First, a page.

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IU Health Bloomington To Relocate, Expand City's Hospital

IU Health Bloomington Hospital will move from its current location near downtown to a new combined healthcare and academic center.

Indiana University Health Bloomington announced this week its plan to relocate and expand the city’s hospital to a new location on the Indiana University campus. The move will result in a combined healthcare and academic facility to meet the increasing demand for the university’s health sciences programs.

Around 1,200 students are enrolled in the health science areas at the Bloomington campus. IU-Bloomington Provost Lauren Robel says she was surprised to learn how many students are studying in the various areas.

“Part of the reason that the health sciences did not feel like such a big part of the campus is because they are so spread out and disaggregated and frankly tucked away,” Robel says. “It was quite stunning when we started pulling it all together and then figuring out how the deep the relationship is with the hospital, how many faculty and researchers there are and frankly how difficult the space issues were for them.”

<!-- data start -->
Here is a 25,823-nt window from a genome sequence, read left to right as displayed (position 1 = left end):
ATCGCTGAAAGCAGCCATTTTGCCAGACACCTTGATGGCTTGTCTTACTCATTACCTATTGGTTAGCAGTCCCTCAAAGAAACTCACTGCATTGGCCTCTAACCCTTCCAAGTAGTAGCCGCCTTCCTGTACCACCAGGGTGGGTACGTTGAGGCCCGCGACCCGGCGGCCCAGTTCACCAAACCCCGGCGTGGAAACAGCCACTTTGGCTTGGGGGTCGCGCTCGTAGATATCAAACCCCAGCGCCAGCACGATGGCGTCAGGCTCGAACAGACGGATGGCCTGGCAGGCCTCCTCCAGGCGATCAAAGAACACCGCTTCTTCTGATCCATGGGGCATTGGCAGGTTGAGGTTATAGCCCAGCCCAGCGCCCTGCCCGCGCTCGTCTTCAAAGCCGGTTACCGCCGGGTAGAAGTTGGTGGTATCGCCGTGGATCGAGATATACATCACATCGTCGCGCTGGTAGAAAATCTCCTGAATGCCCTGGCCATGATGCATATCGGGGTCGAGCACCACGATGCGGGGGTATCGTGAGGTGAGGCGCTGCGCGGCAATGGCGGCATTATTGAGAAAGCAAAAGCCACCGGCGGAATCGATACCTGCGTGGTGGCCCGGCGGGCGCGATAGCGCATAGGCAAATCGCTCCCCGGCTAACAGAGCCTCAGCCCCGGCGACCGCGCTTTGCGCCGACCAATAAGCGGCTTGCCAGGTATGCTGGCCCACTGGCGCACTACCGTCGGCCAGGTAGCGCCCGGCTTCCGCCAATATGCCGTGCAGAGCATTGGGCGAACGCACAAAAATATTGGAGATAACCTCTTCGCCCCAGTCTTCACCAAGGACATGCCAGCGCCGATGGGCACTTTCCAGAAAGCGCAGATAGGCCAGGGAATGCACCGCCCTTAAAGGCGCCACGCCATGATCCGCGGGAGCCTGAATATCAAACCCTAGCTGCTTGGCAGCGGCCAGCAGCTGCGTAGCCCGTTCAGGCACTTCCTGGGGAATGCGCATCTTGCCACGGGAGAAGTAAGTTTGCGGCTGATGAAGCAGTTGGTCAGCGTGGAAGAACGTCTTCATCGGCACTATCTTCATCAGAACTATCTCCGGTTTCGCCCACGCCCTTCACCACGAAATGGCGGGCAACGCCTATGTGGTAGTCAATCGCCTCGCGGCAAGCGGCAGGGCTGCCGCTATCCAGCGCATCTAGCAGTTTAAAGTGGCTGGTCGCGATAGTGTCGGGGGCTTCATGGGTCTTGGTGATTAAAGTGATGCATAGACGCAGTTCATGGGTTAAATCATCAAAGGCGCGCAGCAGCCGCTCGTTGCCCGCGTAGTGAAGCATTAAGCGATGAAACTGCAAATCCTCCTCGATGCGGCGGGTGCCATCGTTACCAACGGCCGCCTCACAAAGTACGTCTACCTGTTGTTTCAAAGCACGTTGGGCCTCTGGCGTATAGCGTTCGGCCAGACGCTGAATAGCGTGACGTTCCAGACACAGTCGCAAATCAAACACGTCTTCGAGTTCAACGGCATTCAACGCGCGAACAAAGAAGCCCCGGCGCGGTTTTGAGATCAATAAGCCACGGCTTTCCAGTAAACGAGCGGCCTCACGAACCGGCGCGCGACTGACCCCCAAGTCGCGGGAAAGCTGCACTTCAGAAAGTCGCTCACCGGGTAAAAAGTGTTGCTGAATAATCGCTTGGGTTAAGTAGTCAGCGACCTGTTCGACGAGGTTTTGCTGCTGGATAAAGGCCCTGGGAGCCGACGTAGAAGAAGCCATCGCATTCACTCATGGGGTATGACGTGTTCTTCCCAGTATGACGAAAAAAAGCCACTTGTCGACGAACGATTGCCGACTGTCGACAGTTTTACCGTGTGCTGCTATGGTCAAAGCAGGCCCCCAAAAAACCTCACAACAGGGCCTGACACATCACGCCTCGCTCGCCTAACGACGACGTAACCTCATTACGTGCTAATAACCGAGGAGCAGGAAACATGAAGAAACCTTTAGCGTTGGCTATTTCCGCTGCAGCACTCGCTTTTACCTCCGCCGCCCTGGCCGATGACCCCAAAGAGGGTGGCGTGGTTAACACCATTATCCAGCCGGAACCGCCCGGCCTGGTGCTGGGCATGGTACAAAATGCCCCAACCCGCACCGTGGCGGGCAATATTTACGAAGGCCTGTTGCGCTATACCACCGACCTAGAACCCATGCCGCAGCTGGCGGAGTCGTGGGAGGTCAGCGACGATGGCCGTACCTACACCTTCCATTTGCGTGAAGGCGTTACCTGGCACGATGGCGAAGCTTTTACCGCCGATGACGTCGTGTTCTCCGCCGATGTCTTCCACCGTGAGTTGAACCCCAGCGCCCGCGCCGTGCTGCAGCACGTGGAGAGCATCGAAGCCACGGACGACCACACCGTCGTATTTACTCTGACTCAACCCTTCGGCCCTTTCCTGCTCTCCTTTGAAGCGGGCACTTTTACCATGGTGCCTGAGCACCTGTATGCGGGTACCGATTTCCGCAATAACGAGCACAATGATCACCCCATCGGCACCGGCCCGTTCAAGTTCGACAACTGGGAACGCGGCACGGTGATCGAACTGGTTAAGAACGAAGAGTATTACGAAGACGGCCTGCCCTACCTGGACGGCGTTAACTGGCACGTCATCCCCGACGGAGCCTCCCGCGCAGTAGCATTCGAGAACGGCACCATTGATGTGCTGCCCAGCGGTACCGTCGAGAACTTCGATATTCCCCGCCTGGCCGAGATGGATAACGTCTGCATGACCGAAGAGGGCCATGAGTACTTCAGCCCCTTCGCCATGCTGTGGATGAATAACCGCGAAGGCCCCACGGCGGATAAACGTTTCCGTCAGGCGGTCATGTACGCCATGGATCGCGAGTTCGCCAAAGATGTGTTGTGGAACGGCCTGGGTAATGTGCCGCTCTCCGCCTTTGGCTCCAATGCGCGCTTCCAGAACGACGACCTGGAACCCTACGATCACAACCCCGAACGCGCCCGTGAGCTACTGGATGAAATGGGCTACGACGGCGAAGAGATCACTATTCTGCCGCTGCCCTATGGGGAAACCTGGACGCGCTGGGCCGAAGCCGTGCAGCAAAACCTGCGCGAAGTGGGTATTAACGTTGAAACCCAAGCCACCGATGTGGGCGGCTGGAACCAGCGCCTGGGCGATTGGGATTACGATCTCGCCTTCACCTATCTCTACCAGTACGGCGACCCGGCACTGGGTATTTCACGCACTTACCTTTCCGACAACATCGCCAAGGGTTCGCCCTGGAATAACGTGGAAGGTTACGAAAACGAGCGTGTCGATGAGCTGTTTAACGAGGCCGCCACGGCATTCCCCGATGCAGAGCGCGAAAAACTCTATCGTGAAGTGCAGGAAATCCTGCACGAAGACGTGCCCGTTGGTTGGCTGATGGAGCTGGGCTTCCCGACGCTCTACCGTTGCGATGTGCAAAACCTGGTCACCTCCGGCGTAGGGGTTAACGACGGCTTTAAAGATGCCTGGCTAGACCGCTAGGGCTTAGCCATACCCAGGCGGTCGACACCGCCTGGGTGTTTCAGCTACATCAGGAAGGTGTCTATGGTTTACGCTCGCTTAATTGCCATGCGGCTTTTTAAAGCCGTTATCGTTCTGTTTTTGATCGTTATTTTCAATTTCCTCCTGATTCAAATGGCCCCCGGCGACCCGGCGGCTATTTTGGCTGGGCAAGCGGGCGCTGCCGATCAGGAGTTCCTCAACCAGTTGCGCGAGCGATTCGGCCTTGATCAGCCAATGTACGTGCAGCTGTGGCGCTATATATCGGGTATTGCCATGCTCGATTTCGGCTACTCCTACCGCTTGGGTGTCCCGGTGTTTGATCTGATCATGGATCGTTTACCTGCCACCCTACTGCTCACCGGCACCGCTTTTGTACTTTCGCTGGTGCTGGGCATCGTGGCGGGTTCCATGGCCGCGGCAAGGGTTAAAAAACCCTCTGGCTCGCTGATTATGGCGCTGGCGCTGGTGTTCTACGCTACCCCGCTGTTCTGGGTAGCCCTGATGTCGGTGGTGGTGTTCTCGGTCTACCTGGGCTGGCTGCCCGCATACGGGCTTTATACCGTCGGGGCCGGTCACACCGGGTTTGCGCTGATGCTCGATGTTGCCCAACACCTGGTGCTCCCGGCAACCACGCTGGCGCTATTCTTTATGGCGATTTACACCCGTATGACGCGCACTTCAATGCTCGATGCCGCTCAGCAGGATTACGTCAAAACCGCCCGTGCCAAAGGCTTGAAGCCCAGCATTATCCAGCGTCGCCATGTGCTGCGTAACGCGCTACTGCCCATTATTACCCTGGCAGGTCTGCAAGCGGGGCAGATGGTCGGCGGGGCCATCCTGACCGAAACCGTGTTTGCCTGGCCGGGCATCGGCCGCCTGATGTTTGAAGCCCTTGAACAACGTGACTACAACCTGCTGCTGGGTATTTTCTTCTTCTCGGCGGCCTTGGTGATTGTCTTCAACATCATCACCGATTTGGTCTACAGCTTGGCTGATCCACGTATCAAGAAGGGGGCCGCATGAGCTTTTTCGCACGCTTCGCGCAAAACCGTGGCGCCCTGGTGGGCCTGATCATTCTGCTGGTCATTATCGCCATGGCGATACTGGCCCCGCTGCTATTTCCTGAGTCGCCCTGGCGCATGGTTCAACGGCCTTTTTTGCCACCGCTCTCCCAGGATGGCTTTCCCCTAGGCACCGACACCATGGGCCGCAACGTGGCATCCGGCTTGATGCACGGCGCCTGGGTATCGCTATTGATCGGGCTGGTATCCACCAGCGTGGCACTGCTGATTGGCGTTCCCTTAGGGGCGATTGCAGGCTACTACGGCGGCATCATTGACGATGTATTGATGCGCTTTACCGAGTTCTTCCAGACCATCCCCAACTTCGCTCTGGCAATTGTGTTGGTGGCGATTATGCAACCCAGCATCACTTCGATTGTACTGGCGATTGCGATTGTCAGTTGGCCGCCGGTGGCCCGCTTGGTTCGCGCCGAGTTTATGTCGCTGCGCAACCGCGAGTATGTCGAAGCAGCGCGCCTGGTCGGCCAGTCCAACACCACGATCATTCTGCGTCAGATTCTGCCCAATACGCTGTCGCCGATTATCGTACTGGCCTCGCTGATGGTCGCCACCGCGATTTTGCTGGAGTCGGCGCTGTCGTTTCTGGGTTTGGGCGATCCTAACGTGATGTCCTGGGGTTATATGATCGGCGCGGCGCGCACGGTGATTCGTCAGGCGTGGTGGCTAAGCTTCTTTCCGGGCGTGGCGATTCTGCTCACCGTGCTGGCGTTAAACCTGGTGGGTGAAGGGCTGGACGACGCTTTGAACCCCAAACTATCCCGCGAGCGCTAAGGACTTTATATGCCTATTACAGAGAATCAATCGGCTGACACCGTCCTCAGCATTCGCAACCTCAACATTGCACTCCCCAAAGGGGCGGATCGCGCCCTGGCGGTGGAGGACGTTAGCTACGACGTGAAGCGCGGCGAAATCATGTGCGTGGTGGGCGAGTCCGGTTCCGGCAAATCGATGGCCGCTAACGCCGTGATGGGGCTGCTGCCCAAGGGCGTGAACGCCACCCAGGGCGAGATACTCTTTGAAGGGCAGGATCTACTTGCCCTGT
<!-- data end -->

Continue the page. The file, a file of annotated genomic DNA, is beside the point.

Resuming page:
IU medical sciences, nursing, speech and hearing and social work programs will move to the new facility, which will be built on 75 acres of land at the current IU driving range along State Road 45/46.

“The backdrop for all of this really is our regional planning that is reflective of what the trends are in healthcare,” says Mark Moore, president and CEO of IU Health Bloomington Hospital.

Moore says the hospital has outgrown its current location and the building’s 50 to 60 year infrastructure needs to be updated. This partnership will result in state of the art facilities and opportunities for health sciences students.

“The hospital is the embodiment of where learning takes place and is at its most advanced stage,” says Kosali Simon, health economist and professor in the IU School of Public and Environmental Affairs. “Having a university and a health care facility partner is just great for both sides.”

The students will get the opportunity to train in a setting in which they will use their skills and the hospital is able to stay on the forefront of development and science.

The collaboration also introduces a number of opportunities for economic development.

“It just broadens the campus dramatically, and when you do that you broaden opportunities greatly as well,” says Lynn Coyne, president of the Bloomington Economic Development Corporation and member of the IU Health Bloomington Hospital Board of Directors. “Not just in the number of students and faculty and researchers, but all the spinoffs that occur from that. It’s been very exciting and it’s hard to get your head around all of this.”

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